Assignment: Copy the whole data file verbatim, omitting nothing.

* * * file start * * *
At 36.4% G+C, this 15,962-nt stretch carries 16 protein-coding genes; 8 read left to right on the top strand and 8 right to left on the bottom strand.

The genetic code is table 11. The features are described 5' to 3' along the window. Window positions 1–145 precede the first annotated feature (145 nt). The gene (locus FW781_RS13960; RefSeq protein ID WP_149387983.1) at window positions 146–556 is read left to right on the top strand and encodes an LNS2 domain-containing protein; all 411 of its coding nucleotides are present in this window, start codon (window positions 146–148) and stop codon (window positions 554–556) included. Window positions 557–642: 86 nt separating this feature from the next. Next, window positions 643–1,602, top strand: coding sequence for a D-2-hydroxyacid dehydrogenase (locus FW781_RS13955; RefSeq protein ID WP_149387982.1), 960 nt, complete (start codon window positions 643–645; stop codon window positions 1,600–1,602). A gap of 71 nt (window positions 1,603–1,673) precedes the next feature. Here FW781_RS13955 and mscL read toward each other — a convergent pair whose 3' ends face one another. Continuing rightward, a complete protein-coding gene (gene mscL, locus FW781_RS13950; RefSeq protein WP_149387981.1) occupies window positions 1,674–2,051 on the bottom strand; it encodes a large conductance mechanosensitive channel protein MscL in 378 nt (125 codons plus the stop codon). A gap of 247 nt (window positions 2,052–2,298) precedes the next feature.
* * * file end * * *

At 36.4% G+C, this 15,962-nt stretch carries 16 protein-coding genes; 8 read left to right on the top strand and 8 right to left on the bottom strand.

The genetic code is table 11. The features are described 5' to 3' along the window. Window positions 1–145 precede the first annotated feature (145 nt). The gene (locus FW781_RS13960; RefSeq protein ID WP_149387983.1) at window positions 146–556 is read left to right on the top strand and encodes an LNS2 domain-containing protein; all 411 of its coding nucleotides are present in this window, start codon (window positions 146–148) and stop codon (window positions 554–556) included. Window positions 557–642: 86 nt separating this feature from the next. Next, window positions 643–1,602, top strand: coding sequence for a D-2-hydroxyacid dehydrogenase (locus FW781_RS13955; RefSeq protein ID WP_149387982.1), 960 nt, complete (start codon window positions 643–645; stop codon window positions 1,600–1,602). A gap of 71 nt (window positions 1,603–1,673) precedes the next feature. Here FW781_RS13955 and mscL read toward each other — a convergent pair whose 3' ends face one another. Continuing rightward, a complete protein-coding gene (gene mscL, locus FW781_RS13950; RefSeq protein WP_149387981.1) occupies window positions 1,674–2,051 on the bottom strand; it encodes a large conductance mechanosensitive channel protein MscL in 378 nt (125 codons plus the stop codon). A gap of 247 nt (window positions 2,052–2,298) precedes the next feature.